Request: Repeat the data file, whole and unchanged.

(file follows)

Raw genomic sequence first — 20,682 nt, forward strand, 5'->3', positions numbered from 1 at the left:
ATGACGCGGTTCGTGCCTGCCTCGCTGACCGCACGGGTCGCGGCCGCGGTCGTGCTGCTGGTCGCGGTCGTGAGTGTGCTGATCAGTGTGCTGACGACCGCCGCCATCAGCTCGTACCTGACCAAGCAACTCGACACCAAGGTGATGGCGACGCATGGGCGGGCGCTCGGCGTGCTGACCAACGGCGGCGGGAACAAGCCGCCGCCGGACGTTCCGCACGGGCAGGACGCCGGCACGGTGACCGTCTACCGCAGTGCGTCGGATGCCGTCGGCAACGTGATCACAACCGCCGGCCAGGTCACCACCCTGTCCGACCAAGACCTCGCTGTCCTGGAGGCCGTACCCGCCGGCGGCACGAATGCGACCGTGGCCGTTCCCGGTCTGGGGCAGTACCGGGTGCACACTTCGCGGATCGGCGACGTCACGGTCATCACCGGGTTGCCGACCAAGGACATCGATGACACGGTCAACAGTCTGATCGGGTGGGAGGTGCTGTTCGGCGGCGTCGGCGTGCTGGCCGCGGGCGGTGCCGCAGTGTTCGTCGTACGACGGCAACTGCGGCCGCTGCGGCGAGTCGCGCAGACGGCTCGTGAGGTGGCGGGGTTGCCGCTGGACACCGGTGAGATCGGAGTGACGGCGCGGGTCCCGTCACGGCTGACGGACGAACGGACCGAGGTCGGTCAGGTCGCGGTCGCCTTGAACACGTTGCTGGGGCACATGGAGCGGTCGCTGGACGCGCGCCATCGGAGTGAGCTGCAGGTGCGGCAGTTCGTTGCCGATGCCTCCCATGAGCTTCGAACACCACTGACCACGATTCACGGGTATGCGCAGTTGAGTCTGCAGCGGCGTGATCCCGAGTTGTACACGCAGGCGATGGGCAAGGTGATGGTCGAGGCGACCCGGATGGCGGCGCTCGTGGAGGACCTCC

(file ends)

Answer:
Raw genomic sequence first — 20,682 nt, forward strand, 5'->3', positions numbered from 1 at the left:
ATGACGCGGTTCGTGCCTGCCTCGCTGACCGCACGGGTCGCGGCCGCGGTCGTGCTGCTGGTCGCGGTCGTGAGTGTGCTGATCAGTGTGCTGACGACCGCCGCCATCAGCTCGTACCTGACCAAGCAACTCGACACCAAGGTGATGGCGACGCATGGGCGGGCGCTCGGCGTGCTGACCAACGGCGGCGGGAACAAGCCGCCGCCGGACGTTCCGCACGGGCAGGACGCCGGCACGGTGACCGTCTACCGCAGTGCGTCGGATGCCGTCGGCAACGTGATCACAACCGCCGGCCAGGTCACCACCCTGTCCGACCAAGACCTCGCTGTCCTGGAGGCCGTACCCGCCGGCGGCACGAATGCGACCGTGGCCGTTCCCGGTCTGGGGCAGTACCGGGTGCACACTTCGCGGATCGGCGACGTCACGGTCATCACCGGGTTGCCGACCAAGGACATCGATGACACGGTCAACAGTCTGATCGGGTGGGAGGTGCTGTTCGGCGGCGTCGGCGTGCTGGCCGCGGGCGGTGCCGCAGTGTTCGTCGTACGACGGCAACTGCGGCCGCTGCGGCGAGTCGCGCAGACGGCTCGTGAGGTGGCGGGGTTGCCGCTGGACACCGGTGAGATCGGAGTGACGGCGCGGGTCCCGTCACGGCTGACGGACGAACGGACCGAGGTCGGTCAGGTCGCGGTCGCCTTGAACACGTTGCTGGGGCACATGGAGCGGTCGCTGGACGCGCGCCATCGGAGTGAGCTGCAGGTGCGGCAGTTCGTTGCCGATGCCTCCCATGAGCTTCGAACACCACTGACCACGATTCACGGGTATGCGCAGTTGAGTCTGCAGCGGCGTGATCCCGAGTTGTACACGCAGGCGATGGGCAAGGTGATGGTCGAGGCGACCCGGATGGCGGCGCTCGTGGAGGACCTCC